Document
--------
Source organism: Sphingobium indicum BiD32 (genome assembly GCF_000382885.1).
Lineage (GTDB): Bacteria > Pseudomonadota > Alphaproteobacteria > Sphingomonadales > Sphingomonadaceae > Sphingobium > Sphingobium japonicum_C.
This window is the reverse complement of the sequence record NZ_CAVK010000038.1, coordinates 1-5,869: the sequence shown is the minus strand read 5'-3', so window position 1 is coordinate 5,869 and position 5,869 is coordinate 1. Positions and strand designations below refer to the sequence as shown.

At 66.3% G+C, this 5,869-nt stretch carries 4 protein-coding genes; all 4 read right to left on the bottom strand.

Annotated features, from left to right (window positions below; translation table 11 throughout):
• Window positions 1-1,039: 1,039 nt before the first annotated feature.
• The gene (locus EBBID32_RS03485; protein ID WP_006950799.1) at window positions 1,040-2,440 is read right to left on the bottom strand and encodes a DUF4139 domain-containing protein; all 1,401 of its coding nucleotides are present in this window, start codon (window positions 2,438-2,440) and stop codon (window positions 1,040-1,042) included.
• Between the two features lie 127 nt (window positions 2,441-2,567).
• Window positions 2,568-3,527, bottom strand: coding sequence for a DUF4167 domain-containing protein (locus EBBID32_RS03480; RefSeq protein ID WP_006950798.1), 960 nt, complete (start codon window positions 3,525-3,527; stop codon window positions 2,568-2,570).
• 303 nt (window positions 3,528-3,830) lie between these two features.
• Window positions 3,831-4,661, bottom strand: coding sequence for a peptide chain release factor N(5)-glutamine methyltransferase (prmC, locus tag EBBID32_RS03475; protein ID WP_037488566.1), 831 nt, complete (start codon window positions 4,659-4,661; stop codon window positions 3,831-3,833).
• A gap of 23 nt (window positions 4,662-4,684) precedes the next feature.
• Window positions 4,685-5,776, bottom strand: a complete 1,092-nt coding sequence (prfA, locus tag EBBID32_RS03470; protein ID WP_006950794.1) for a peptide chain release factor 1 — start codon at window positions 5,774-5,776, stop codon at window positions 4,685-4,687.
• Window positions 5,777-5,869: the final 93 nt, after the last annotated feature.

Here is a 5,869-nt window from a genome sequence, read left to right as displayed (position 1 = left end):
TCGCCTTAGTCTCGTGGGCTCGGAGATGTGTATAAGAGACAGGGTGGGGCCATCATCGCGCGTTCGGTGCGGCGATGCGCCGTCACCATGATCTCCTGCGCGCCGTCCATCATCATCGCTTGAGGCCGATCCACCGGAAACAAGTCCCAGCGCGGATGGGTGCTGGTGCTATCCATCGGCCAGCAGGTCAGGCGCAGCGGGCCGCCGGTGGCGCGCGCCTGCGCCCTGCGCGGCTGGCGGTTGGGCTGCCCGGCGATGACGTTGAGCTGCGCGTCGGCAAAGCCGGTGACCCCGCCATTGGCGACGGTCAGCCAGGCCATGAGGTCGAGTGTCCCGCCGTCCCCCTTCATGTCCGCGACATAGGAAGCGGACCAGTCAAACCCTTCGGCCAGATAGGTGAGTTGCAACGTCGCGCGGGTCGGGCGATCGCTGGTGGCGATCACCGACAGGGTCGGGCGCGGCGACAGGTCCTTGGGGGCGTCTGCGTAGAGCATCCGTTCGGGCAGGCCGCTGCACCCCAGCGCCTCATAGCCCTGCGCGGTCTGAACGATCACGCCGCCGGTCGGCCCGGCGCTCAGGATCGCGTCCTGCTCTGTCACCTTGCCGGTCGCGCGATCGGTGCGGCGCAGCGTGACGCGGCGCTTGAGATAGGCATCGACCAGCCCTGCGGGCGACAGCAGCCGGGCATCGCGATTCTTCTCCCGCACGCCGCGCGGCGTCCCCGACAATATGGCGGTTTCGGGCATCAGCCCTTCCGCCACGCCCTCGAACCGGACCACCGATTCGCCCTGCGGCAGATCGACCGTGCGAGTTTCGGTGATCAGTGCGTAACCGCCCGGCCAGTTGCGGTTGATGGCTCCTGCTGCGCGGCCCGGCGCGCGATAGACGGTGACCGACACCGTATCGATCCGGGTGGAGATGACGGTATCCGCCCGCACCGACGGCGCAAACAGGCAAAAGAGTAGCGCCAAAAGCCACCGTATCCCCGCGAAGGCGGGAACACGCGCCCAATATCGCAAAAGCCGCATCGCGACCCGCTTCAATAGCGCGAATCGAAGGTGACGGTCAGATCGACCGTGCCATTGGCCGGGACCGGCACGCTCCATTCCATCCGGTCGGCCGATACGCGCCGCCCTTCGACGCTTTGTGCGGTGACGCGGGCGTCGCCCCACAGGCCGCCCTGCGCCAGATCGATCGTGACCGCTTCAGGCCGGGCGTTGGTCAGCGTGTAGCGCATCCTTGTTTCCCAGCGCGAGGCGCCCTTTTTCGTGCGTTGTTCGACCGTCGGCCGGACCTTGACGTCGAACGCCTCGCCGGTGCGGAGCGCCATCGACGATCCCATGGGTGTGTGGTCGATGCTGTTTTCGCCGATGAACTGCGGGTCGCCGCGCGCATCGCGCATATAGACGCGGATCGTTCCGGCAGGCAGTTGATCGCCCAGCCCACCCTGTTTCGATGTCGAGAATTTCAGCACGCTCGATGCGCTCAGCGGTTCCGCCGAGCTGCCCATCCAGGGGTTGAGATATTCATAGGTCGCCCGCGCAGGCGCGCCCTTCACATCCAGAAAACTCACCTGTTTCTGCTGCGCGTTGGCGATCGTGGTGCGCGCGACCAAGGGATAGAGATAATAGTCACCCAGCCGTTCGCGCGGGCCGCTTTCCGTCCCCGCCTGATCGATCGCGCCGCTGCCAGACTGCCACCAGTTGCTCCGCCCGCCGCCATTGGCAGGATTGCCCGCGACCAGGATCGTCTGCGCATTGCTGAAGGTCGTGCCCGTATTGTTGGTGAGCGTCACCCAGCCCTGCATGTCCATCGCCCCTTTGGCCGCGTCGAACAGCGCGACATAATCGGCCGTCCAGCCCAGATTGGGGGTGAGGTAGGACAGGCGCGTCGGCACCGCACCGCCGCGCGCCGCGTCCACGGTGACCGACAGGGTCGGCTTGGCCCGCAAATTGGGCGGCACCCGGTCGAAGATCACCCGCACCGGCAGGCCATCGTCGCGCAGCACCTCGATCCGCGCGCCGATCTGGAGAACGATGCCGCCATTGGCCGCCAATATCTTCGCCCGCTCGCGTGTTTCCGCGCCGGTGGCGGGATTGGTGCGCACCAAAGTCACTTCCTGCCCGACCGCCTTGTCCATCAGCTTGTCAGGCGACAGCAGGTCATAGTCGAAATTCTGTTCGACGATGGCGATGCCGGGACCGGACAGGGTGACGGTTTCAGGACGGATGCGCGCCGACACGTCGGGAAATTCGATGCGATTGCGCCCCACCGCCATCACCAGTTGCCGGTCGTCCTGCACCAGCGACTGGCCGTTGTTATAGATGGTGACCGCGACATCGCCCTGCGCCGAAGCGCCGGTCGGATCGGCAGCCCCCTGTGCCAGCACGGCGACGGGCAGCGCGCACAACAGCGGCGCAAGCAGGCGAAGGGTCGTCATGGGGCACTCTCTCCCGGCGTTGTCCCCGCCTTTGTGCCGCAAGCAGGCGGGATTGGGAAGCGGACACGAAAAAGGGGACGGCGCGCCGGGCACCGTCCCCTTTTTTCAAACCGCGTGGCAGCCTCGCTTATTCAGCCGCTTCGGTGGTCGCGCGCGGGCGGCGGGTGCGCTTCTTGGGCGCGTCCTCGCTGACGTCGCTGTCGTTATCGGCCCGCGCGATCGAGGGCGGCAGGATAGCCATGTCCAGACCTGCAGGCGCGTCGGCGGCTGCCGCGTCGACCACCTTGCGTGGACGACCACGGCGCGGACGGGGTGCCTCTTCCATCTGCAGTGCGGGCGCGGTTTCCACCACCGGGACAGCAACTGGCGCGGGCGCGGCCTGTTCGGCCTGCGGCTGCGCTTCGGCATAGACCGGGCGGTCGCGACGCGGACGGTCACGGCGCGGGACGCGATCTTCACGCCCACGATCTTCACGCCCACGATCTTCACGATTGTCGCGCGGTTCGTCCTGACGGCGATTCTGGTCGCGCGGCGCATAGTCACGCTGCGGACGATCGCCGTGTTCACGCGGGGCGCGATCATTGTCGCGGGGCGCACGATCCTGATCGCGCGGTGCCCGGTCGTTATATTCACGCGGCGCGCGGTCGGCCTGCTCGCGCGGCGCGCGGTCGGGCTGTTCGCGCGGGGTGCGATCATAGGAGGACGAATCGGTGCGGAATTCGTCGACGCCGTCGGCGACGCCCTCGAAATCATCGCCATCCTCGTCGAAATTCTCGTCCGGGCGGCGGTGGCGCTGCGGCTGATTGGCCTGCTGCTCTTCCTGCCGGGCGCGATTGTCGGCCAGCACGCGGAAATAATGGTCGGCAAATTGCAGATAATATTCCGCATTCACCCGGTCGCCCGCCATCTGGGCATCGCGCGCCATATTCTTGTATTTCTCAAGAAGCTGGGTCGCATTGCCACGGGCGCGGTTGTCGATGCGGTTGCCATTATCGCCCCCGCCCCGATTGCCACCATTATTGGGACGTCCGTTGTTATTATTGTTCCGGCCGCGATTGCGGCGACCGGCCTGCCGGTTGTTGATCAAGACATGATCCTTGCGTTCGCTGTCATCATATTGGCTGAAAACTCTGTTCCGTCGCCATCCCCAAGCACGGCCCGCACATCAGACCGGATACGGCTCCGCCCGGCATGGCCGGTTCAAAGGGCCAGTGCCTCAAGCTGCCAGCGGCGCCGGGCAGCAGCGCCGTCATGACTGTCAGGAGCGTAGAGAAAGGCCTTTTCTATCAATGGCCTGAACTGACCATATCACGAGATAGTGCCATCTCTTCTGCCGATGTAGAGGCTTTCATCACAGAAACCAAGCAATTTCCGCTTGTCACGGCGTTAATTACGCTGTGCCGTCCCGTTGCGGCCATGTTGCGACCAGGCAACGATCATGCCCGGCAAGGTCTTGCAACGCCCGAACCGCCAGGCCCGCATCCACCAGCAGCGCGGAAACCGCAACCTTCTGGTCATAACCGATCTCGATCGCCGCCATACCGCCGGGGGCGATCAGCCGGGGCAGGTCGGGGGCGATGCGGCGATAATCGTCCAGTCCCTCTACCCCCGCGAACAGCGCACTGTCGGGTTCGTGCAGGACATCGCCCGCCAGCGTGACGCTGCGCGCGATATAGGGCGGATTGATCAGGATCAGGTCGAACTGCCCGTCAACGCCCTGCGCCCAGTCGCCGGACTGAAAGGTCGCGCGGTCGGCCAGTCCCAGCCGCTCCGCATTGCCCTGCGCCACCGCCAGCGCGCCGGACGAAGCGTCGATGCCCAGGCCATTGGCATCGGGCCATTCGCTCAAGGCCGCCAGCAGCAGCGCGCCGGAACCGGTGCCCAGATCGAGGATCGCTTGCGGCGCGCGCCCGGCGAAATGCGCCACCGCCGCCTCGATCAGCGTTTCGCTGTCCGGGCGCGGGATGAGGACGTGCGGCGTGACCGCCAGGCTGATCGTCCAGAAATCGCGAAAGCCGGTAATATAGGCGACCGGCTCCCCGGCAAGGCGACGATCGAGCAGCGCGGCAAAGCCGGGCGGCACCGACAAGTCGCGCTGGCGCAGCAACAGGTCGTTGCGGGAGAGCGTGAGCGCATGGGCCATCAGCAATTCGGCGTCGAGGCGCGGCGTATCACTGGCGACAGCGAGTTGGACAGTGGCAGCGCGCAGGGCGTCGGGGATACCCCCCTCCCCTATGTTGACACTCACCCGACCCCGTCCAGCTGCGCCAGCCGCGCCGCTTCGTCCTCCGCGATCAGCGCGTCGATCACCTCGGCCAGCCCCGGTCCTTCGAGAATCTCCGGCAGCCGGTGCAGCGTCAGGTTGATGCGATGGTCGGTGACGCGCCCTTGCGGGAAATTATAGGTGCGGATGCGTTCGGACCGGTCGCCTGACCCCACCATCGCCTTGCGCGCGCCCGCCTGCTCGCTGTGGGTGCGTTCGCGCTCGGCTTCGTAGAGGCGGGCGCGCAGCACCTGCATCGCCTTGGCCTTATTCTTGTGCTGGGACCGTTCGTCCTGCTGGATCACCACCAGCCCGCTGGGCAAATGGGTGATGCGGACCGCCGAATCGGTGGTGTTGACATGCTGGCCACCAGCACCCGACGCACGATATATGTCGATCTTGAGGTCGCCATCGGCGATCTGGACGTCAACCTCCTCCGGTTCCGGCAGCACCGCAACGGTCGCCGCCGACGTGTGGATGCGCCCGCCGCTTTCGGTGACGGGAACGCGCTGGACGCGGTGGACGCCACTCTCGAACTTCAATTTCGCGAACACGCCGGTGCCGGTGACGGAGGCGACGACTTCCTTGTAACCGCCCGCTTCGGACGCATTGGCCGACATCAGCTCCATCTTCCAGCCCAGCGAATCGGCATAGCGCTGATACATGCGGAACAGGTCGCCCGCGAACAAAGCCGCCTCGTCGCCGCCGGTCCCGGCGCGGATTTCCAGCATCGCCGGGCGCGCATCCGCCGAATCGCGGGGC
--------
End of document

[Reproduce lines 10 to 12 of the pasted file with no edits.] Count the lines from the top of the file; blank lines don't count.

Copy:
• 303 nt (window positions 3,528-3,830) lie between these two features.
• Window positions 3,831-4,661, bottom strand: coding sequence for a peptide chain release factor N(5)-glutamine methyltransferase (prmC, locus tag EBBID32_RS03475; protein ID WP_037488566.1), 831 nt, complete (start codon window positions 4,659-4,661; stop codon window positions 3,831-3,833).
• A gap of 23 nt (window positions 4,662-4,684) precedes the next feature.